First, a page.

Educate UA recognizes the value of schools within our community. We also recognize the tough economic conditions and the need to be far more efficient with our existing resources.
With a $15,172 cost per student, the UA school district is in a position to provide the highest academic standards well into the future, especially considering that the 20 most-similar school districts across the state average $10,878 per student. In fact, if UA schools operated as efficiently as the similar districts, the taxpayer could see $24.5 million in savings.
Double retirements, double dipping and unsustainable compensation packages have led to the inflated cost per student. With the superintendent collecting $270,000 in total compensation (including $69,000 yearly in taxpayer-funded retirement) and administrators receiving 9-percent annuities on top of their already generous STRS retirement plan, it is OK to say no to further increases at this time.
Additionally, the district's family health care plan of nearly $20,000 per employee far exceeds what the average UA voter can obtain for himself, especially when school employees currently pay only 10.2 percent of those costs, increasing to just 15 percent in two years.
These benefits have led to an average total compensation for a UA administrator of $158,000 and for a UA teacher of $104,900.
Educate UA asks for a re-allocation of taxpayer funds away from excessive compensation and into the classroom. With the district providing employee benefits 40 percent above market and directing 85 cents of every taxpayer dollar into wages and benefits, there is room to realize savings.
For instance, changes in the cost and cost-sharing of the district health care plan could create more than $2.5 million annually in savings to the taxpayer.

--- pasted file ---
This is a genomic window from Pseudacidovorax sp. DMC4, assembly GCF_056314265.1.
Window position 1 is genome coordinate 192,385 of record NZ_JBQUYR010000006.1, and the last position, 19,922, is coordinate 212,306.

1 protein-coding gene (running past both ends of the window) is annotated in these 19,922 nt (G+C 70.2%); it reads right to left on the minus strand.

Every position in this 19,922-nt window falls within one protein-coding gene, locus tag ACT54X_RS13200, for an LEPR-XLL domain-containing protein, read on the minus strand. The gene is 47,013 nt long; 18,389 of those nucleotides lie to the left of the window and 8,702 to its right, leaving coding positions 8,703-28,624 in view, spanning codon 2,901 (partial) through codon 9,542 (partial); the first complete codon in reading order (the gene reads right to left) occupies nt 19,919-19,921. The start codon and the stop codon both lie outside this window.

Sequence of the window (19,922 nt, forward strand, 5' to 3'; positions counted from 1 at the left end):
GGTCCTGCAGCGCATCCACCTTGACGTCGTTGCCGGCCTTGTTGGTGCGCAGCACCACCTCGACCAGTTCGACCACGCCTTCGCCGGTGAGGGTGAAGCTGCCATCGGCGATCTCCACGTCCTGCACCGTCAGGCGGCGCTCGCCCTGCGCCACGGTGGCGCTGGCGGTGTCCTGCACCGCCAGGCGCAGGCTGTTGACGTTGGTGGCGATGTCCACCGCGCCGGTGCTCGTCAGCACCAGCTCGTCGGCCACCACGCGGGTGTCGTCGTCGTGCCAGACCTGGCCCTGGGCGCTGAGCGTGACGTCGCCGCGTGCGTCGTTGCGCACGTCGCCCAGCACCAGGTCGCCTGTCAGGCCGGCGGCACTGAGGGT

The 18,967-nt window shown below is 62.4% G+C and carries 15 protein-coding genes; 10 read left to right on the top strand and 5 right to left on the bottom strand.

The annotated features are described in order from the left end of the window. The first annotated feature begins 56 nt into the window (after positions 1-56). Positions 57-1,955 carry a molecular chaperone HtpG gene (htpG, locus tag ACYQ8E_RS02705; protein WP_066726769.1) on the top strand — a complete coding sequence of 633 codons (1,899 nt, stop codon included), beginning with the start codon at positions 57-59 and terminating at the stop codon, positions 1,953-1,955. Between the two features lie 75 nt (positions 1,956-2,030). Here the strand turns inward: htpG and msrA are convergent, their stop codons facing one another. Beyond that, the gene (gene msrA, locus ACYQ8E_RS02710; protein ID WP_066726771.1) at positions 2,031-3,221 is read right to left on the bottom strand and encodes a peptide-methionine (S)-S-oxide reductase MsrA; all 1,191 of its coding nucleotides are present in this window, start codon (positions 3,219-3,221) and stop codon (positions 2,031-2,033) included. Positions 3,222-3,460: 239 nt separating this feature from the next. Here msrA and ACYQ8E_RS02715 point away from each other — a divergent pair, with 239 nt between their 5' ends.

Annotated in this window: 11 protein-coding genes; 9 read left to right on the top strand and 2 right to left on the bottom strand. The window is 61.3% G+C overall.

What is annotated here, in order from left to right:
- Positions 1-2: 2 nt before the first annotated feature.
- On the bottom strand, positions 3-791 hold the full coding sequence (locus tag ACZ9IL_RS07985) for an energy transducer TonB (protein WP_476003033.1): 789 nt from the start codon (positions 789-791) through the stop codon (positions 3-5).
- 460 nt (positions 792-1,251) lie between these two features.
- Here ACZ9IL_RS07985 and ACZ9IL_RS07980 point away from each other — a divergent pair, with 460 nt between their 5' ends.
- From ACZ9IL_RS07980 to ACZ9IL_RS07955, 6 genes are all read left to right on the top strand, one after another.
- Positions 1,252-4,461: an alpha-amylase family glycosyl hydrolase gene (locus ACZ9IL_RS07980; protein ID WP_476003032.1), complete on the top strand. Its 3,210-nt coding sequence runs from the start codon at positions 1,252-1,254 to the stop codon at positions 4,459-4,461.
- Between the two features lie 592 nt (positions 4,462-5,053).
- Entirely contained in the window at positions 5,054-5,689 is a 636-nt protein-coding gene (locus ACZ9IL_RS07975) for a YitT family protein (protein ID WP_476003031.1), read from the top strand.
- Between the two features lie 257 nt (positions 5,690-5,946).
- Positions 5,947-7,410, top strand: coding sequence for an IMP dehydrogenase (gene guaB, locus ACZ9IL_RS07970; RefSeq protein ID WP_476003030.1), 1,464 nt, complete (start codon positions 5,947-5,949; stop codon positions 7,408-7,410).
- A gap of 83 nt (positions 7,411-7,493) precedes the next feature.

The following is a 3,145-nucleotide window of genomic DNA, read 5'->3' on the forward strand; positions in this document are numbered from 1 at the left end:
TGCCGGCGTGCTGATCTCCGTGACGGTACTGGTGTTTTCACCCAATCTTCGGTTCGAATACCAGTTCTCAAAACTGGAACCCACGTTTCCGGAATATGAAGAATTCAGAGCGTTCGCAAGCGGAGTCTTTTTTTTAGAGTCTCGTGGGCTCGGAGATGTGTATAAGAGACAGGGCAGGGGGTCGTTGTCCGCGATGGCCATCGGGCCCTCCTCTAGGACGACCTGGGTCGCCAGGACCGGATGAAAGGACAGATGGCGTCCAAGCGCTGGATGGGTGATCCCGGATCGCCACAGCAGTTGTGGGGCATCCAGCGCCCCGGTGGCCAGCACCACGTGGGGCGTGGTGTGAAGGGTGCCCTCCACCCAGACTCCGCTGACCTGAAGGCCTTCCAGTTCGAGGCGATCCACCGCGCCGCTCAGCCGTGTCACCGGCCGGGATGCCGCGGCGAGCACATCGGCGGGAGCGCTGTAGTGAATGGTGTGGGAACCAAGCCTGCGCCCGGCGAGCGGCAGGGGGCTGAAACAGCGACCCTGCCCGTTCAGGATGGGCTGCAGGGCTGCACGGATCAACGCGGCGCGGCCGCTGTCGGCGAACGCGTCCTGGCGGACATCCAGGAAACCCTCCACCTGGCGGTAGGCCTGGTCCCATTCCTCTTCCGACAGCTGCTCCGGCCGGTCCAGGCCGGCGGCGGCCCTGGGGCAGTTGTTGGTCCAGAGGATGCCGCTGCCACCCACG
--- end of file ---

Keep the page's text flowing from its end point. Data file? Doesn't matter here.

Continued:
Indeed, the district has acknowledged the compensation problem by instituting a two-year base salary freeze for teachers and a one-year freeze for administrators.
But, with teachers' salaries still increasing due to step raises, far more can be done given that salaries are already well above market.
The school levy, calculated to generate $9.2 million in additional funds to cover a $2.1-million loss in state funding, will require the average UA homeowner (with a home valued at $327,046) to pay $582 more per year in taxes.
UA taxpayers have seen their incomes remain flat or decrease. They have seen significant losses in their retirement savings and they have seen no increase in their Social Security checks.
Voters need to keep in mind that the financial decisions we make today will affect our children. Voting no on Issue 51 for lower taxes ensures that the UA students of today will be able to afford a UA education for their children in the future.
It will also ensure that the retirees who have invested in the schools for so many years will be able to remain in the homes they cherish.
Educate UA urges UA voters to vote no on Issue 51. It's OK to say no.
Joyce Blake is treasurer of Educate UA and is a retired Upper Arlington High School math teacher.